Wellington Harbour in 1874.
What happened to Martha's lost sister, Mary Ann Hicking? It must have been terrifying to be left alone and not knowing a single soul in not just a strange city, but a strange country. Where did she go? Domestic servants were in high demand in colonial Wellington, so perhaps she returned to her former occupation. Until women in New Zealand got the vote in 1893 they were invisible as far as official records go and it seemed that Mary Ann had just vanished without a trace until she suddenly popped up at Greymouth on 8 October 1879, when she was recorded as marrying at the Greymouth Registry Office to Allen Haigh, goldminer, of Noble's, one of their witnesses being the receiver of gold revenue & mining registrar for No Town, then a flourishing Grey Valley gold boom settlement. She was 33, he 40. Maybe just in time, as their only child Constance (known as Connie), was born at Noble's Creek on 3 November 1879, not quite a month later.

Sluicing for gold
The Haighs moved at some point to Totara Flat, possibly so daughter Connie could go to the Totara Flat School, though were back at Noble's by the turn of the 20th century. Allen continued to pursue the golden dream. In between stints on the goldfields he took up paying work, like roadmaking, which was a financial staple for colonial settlers everywhere. The "Grey River Argus" of 10 Dec 1884 indicates a disappointment - his tender to the County Council for the first stage of a prospecting trail between Waipuna and the Clarke River was declined.The same paper did have some good news, though - the ever-reliable Newman Bros' tender had been accepted for the mail coach service between Belgrove and Reefton with a service to and from Westport, connecting both there and at Inanagahua Junction. This would cut travel times between Nelson and the West Coast considerably. 

By 1891 Allen had formed another syndicate which put in a claim for a block of land in the Mosquito Creek area, and was still putting in claims until at least 1901. A brief foray into community service in 1898 when he became a member of the Noble's School Committee saw him inadvertently stir up controversy when he wrote a letter to the paper about issues at the Noble's School, discovering the hard way in response the vituperative nature of local committee politics. In 1903 he was honoured by being granted a place (which he didn't take up) at the newly built Ranfurly Veterans' Home in Auckland, by virtue of his 12 years' military service. 

Greymouth  between 1900-1910
The suburb of Cobden (in foreground) could only be 
reached by punt until a bridge was built in 1886.
The same year his daughter Connie married Cornelius Francis Sexton, a blacksmith of Irish descent. The wedding was held at Holy Trinity Church, Greymouth, on 30 July 1903, the Ven. Archdeacon George W. York officiating, and the bride's parents put on a generous spread for the guests afterwards. The newly-weds settled at the Greymouth suburb of Cobden, which remained their home for the rest of their lives. They had four children: Hector Stanley Percy, William Conrad Allen, John Gordon Leonard and Irene Roslyn Constance. Not long before his death, Allen Haigh and his wife Mary Ann moved into Constance's home, where Allen died on 15 May 1917, aged 79. As a decorated veteran, the local members of the NZ Territorial Force were called out to parade at his funeral, held on the afternoon of 17 May and followed by his burial at the Greymouth Cemetery.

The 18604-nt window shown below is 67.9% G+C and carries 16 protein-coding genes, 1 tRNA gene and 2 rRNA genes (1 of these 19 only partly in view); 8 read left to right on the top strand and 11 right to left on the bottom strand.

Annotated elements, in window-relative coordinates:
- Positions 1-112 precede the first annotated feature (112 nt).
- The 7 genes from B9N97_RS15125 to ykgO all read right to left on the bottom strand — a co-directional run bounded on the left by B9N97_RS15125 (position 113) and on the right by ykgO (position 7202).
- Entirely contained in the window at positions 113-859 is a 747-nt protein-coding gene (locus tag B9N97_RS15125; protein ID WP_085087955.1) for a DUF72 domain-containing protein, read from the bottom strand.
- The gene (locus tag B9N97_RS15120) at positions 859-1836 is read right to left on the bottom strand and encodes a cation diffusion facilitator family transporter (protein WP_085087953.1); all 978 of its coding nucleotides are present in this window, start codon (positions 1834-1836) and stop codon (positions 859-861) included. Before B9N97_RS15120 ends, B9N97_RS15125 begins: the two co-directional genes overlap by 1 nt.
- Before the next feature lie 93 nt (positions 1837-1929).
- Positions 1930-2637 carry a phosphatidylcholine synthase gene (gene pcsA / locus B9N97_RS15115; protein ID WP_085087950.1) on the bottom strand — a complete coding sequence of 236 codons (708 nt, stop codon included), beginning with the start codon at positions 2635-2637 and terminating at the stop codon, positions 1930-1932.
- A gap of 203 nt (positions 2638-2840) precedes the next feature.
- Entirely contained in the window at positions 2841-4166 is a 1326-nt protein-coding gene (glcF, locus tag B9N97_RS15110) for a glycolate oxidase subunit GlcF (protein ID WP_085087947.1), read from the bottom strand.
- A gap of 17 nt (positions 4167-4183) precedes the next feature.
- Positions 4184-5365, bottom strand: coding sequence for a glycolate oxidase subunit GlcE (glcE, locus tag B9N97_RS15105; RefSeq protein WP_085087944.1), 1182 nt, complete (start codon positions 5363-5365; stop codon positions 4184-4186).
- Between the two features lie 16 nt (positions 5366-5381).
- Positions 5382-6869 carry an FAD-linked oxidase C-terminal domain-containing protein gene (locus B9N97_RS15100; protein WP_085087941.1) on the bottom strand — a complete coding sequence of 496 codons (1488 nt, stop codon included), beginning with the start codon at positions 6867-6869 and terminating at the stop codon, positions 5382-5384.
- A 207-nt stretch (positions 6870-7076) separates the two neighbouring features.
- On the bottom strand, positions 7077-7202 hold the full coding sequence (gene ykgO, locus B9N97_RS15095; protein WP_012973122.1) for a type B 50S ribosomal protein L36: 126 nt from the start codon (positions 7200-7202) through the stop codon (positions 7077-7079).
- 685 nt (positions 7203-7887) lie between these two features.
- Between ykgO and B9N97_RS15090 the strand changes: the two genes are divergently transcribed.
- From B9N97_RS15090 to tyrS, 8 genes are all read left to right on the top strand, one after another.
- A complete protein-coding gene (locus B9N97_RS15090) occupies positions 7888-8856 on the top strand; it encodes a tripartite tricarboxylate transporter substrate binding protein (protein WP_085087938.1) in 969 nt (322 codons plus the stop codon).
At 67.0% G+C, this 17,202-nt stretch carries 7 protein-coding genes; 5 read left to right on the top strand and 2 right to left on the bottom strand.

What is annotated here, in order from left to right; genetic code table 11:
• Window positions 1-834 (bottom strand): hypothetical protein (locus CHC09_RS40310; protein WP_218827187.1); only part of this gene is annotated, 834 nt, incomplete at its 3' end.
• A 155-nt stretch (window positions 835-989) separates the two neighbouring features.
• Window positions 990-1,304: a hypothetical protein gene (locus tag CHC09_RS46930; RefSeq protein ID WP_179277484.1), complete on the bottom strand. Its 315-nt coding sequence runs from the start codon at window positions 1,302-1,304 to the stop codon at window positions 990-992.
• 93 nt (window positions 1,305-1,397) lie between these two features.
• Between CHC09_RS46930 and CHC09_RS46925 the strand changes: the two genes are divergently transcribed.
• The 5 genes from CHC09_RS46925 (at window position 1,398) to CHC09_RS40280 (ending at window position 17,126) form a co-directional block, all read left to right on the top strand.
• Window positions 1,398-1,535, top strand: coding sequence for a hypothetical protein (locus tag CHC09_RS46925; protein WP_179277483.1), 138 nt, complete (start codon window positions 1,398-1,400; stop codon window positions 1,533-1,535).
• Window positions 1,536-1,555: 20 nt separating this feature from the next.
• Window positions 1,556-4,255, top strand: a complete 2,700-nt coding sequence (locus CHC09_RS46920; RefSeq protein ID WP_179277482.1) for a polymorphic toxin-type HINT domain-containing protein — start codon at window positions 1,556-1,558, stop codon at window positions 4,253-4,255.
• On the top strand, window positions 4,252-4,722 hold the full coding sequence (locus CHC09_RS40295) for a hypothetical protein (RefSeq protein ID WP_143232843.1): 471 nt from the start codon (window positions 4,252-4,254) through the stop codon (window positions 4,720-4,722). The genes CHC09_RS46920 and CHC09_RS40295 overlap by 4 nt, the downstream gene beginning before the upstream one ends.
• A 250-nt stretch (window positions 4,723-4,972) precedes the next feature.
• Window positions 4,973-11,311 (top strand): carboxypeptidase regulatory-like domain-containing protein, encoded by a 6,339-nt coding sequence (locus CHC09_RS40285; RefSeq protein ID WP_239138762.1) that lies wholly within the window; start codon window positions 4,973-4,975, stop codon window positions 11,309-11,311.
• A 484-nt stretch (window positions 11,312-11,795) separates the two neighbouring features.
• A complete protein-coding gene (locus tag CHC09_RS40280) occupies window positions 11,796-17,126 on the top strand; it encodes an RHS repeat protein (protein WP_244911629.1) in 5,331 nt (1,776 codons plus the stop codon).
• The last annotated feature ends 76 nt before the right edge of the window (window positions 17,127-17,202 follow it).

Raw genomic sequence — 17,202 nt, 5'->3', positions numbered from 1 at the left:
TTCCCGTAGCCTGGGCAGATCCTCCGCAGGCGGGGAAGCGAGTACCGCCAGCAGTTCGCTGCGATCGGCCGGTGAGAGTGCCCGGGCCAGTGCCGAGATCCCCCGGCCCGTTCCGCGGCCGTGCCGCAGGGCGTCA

Mary Ann Haigh continued to live in Cobden with her daughter's family until her own death at the age of 85. She was buried at Greymouth Cemetery on 6 May 1930, along with her husband.

Meanwhile her sister Martha's daughter Clara had met Alfred Mitchell, a blacksmith and wheelwright by trade, born in 1868 at Porirua. Alfred's father William, a "big, braw Scotsman with an eye for the ladies", was one of a large family who had settled in Wellington after emigrating from Aberdeenshire. Alfred and Clara married at the Wellington Registry Office on 14 September 1895. Both shared a passion for music and often played the piano and sang together, plus Alfred was the only one of pretty Clara's admirers to breach her protective papa's guard and win her hand. However, as one of their daughters later noted, it was a marriage that was far from ideal, marked by frequent  "tiffs". With the help of Clara's parents, who lent the newly-weds a large sum of money to get them started, Alfred and Clara settled nearby on an 800 acre farm in Whiteman's Valley - 260 acres in grass and the balance in bush, for the felling of which they had a mutually beneficial arrangement with a neighbour who ran a sawmiling operationThey soon had a nice little herd of dairy cows, a flock of sheep, a few horses and pigs, a dog or two and five small children: Ivy Clara, born 14 July 1896 (my grandmother), Clarence, Nellie, Elsie and Minnie.